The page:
COVID has had a grave impact on the local bar and restaurant scene, and, even before these hard times, queer haunts have historically struggled more to stay afloat. A haven for LGBTQ+ talent and “Drag Race” viewings, multiple North Brooklyn gay bars have, like so many others, pivoted to meet these challenging times. With bars and restaurants now open at limited capacities, we uplift just some of the local queer-friendly bars that add character (and glitter) to our community.

3 Dollar Bill (260 Meserole Street)
A bar and performance venue, 3 Dollar Bill is as queer as its name. As their website notes, “We’re a space for joy.” That euphoria often manifests itself via Friday Night Drag Race screenings. During COVID RSVPing in advance to put some bass in that walk and secure a seat for the show . 3 Dollar Bill is also taking bookings for events of less than 50 people.

The Rosemont (63 Montrose Avenue)
What’s not to love about a bar who boasts Big Patio Energy? This Williamsburg bar is offering a variety of drinks to go and partners with Chata’s Tacos to serve Tex Mex on the weekends. Uniquely, this bar now offers Drag Delivery: DM the bar’s Instagram account and drag queens will deliver the bevvies (and perform a quick show!) on Fridays and Saturdays between 7 and 10 PM.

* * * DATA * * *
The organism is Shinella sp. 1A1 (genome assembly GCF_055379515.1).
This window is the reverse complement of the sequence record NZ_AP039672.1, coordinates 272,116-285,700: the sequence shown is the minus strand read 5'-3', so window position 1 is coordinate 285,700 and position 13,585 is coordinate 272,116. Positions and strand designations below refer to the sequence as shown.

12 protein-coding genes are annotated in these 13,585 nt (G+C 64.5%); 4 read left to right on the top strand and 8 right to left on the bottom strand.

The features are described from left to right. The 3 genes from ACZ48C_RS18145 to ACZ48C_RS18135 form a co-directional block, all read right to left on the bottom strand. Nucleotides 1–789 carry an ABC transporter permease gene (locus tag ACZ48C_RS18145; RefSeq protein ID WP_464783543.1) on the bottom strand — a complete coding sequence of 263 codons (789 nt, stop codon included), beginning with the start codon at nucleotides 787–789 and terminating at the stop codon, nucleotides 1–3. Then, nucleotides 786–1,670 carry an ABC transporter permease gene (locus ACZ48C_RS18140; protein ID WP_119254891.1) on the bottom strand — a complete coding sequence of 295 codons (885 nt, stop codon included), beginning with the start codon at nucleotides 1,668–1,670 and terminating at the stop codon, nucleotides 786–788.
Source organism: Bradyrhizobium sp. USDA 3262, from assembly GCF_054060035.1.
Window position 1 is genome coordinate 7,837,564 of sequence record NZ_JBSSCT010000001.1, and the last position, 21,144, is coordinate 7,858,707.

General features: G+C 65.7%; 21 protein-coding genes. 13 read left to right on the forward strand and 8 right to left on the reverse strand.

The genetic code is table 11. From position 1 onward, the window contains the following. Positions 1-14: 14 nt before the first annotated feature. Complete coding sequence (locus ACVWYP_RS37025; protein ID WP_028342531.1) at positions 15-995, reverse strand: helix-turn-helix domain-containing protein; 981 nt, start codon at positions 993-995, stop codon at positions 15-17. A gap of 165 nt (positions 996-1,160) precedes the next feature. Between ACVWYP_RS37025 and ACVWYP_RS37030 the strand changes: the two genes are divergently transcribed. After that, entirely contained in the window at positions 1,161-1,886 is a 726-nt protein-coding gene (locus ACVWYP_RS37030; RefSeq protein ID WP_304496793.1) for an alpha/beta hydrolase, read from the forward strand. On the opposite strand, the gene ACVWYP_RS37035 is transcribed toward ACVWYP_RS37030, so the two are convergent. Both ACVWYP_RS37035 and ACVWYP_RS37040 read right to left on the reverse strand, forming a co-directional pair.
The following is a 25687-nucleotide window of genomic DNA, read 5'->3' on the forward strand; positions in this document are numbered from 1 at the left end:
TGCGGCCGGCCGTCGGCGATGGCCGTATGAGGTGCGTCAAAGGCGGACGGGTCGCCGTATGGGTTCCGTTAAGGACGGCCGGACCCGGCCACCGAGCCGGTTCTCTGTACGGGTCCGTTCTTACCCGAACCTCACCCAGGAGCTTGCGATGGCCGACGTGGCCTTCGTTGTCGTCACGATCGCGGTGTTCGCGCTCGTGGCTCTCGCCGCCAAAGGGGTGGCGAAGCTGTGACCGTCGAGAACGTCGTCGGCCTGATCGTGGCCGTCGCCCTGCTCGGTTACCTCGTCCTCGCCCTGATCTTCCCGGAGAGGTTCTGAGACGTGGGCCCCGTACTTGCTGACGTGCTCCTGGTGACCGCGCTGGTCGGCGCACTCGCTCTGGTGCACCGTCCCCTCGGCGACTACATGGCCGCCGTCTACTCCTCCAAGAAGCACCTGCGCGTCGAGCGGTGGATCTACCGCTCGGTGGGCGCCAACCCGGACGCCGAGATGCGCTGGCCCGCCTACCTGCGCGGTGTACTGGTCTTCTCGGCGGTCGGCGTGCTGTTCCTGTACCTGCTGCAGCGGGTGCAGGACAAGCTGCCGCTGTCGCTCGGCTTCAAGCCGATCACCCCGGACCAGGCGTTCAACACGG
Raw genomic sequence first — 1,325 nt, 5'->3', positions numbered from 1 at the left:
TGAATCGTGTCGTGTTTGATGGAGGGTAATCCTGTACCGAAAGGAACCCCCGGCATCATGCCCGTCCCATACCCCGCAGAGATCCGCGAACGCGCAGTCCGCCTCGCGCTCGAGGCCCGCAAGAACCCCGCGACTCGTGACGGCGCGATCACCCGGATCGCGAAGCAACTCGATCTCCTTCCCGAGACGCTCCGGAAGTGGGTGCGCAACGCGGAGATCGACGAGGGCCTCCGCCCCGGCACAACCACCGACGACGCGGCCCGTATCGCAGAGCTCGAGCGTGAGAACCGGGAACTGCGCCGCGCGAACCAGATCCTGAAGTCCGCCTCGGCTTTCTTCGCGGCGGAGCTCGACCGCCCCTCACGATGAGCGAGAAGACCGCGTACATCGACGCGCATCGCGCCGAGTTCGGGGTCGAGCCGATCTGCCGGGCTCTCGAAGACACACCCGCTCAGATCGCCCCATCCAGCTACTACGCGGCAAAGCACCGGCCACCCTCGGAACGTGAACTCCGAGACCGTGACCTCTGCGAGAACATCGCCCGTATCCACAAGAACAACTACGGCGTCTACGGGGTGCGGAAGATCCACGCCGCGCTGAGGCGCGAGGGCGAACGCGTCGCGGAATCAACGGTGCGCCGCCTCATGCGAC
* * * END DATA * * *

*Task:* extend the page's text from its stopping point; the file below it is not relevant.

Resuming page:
A screenshot from an Instagram story from @therosemontnyc

The Exley (1 Jackson Street)
The Exley may not be formally known as a gay bar, but with queer flags flying high and a strongly LGBTQ+ clientele, this converted garage is a welcoming Williamsburg spot with great outdoor seating out front. The bar is not yet offering indoor seating, which is a shame: its industrial-chic flair is a nice touch. Outdoors you can enjoy craft cocktails that are more affordable than most Williamsburg bars.

The Exley in Williamsburg

Macri Park (462 Union Avenue)
A laidback watering hole, Macri Park is a beloved neighborhood cranny with understated decor and a simple outdoor space that has benefited smokers sharing a light and drag queens in need of a place to cool off after working the crowd. Currently, the bar is on hiatus, but plans to return soon. “We’ve gone through a lot. Especially lately. But Macri Park has been standing for a long time. We will get through this too. Can’t wait to see you all soon,” the bar posted on Facebook in October.

Macri Park in her former life as an Italian restaurant in the 1940s.

Metropolitan Bar (559 Lorimer Street)
A stalwart presence since 2002, no list of New York gay bars would be complete without Metropolitan, Sadly, the bar has been closed since the start of the pandemic, but there’s hope that, come warmer weather, the bar will reopen so patrons can enjoy its spacious backyard. A now-closed fundraiser for the space and staff launched in March of 2020, and the bar has promoted various digital queer events and crowdfunds in the interim.

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